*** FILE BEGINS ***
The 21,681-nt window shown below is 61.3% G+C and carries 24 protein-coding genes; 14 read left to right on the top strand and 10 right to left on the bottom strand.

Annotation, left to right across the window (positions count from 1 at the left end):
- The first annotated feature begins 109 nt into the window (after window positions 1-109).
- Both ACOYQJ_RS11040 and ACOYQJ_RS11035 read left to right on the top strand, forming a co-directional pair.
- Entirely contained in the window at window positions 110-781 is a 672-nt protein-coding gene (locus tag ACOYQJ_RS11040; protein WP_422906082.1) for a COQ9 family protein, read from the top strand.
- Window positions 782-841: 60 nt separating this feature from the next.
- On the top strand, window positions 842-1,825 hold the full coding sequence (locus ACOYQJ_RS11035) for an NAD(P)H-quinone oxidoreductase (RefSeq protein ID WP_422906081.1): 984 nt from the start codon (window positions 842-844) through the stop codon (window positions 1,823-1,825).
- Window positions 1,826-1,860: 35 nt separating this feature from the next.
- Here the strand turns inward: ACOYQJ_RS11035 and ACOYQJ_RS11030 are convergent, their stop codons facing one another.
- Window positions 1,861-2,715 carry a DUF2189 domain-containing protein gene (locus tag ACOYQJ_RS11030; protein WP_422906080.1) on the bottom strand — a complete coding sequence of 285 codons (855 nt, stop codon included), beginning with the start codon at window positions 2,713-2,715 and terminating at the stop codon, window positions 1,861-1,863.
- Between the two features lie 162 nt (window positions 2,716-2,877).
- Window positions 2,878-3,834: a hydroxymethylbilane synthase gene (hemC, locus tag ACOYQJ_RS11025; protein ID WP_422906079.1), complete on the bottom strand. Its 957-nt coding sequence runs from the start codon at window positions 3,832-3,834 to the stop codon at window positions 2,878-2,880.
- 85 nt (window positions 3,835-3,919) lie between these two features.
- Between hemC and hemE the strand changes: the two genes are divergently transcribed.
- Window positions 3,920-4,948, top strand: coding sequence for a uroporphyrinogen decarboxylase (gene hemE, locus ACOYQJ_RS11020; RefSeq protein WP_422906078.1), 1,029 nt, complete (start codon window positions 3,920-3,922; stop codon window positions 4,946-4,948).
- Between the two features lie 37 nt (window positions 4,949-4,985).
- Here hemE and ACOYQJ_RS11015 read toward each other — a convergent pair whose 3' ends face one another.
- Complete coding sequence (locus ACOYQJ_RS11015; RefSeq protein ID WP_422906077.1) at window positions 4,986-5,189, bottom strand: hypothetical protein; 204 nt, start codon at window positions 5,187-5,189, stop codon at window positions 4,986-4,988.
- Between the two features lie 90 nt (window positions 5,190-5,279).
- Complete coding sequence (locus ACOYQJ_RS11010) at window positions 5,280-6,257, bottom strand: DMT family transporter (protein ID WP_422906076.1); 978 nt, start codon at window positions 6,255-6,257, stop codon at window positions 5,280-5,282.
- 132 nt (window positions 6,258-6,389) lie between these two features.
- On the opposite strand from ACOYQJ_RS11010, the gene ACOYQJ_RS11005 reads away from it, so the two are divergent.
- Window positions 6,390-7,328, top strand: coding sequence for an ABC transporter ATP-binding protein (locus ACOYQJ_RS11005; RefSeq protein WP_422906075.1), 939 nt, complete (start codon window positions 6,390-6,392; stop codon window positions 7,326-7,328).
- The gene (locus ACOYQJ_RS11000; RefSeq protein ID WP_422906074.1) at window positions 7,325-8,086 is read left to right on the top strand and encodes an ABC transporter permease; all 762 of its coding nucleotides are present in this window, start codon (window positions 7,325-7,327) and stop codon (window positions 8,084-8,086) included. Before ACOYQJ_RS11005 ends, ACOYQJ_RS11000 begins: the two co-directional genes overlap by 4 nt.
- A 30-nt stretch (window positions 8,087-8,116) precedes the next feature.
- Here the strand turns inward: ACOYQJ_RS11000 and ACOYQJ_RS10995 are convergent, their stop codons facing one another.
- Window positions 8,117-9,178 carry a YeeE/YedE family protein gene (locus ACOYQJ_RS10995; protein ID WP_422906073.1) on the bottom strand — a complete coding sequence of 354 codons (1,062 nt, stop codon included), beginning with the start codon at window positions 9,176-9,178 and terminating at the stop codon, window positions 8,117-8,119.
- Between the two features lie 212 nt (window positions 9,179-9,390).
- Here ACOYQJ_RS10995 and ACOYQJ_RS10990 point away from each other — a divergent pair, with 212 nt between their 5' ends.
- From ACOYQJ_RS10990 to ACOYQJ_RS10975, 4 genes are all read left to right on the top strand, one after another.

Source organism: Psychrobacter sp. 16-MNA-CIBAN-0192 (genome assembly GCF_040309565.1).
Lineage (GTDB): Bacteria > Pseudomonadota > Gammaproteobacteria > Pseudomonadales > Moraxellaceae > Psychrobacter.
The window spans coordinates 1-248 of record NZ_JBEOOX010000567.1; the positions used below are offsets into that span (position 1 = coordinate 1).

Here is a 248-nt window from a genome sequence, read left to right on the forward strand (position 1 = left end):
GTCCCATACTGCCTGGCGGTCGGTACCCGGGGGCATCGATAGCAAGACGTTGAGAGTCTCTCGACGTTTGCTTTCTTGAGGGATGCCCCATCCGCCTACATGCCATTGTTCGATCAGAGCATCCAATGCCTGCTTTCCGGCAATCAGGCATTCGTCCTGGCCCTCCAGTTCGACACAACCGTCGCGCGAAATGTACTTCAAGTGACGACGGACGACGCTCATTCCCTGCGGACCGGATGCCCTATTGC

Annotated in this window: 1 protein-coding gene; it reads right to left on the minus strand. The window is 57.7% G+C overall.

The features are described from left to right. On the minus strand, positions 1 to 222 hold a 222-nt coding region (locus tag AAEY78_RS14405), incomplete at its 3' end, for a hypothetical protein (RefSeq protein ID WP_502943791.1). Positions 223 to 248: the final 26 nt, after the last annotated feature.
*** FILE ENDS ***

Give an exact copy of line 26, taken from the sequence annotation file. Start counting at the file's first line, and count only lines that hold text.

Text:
- Here the strand turns inward: ACOYQJ_RS11000 and ACOYQJ_RS10995 are convergent, their stop codons facing one another.